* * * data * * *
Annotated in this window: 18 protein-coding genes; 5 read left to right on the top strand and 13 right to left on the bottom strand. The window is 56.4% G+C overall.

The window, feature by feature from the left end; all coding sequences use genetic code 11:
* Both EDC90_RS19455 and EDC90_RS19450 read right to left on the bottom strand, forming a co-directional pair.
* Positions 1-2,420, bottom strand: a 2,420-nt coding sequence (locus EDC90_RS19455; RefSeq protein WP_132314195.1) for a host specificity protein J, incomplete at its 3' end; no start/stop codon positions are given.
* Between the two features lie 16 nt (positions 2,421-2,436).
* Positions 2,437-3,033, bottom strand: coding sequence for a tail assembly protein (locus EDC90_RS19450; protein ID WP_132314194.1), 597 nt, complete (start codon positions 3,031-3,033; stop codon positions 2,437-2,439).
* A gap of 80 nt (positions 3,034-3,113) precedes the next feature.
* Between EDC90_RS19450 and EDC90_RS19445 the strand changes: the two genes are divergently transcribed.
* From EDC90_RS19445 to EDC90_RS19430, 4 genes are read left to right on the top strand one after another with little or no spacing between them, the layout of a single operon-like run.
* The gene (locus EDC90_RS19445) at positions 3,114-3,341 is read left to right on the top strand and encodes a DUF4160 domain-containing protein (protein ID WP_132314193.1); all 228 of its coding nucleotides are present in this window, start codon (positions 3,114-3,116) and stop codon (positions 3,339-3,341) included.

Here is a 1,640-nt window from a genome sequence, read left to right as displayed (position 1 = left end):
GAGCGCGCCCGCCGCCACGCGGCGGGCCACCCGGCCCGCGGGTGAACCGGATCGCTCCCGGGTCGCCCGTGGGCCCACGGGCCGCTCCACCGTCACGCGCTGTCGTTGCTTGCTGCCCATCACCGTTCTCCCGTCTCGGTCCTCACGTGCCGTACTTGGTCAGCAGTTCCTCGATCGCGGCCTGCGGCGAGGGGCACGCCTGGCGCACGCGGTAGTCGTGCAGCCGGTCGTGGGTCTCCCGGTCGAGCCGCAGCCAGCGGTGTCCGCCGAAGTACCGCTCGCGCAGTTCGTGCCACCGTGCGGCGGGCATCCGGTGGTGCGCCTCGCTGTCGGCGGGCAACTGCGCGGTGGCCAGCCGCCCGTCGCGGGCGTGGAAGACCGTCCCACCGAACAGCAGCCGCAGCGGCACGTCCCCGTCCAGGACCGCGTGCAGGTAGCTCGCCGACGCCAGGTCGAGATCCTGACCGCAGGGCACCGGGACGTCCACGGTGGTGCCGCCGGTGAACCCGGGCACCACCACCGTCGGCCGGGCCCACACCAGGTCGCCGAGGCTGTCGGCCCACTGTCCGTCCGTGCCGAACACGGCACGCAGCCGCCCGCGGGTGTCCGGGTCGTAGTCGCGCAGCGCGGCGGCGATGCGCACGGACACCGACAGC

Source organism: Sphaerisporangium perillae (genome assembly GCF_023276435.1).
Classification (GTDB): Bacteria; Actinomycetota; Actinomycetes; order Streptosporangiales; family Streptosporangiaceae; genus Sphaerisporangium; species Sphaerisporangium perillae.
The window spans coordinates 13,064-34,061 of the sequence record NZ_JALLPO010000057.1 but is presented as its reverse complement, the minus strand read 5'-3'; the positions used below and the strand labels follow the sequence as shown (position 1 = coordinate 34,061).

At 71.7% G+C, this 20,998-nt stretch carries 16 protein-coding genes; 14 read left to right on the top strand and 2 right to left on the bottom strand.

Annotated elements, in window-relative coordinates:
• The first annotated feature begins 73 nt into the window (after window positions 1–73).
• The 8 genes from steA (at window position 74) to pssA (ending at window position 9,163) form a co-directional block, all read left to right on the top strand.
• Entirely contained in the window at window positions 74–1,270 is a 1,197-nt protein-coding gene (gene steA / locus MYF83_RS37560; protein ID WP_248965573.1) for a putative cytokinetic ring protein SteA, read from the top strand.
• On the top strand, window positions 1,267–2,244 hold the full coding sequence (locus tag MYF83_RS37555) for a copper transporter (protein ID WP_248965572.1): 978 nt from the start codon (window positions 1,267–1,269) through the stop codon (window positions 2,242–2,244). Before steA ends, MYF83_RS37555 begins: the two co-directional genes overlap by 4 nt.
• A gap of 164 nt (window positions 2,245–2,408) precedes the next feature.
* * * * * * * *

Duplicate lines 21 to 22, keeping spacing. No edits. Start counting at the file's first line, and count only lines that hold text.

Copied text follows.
• On the top strand, window positions 1,267–2,244 hold the full coding sequence (locus tag MYF83_RS37555) for a copper transporter (protein ID WP_248965572.1): 978 nt from the start codon (window positions 1,267–1,269) through the stop codon (window positions 2,242–2,244). Before steA ends, MYF83_RS37555 begins: the two co-directional genes overlap by 4 nt.
• A gap of 164 nt (window positions 2,245–2,408) precedes the next feature.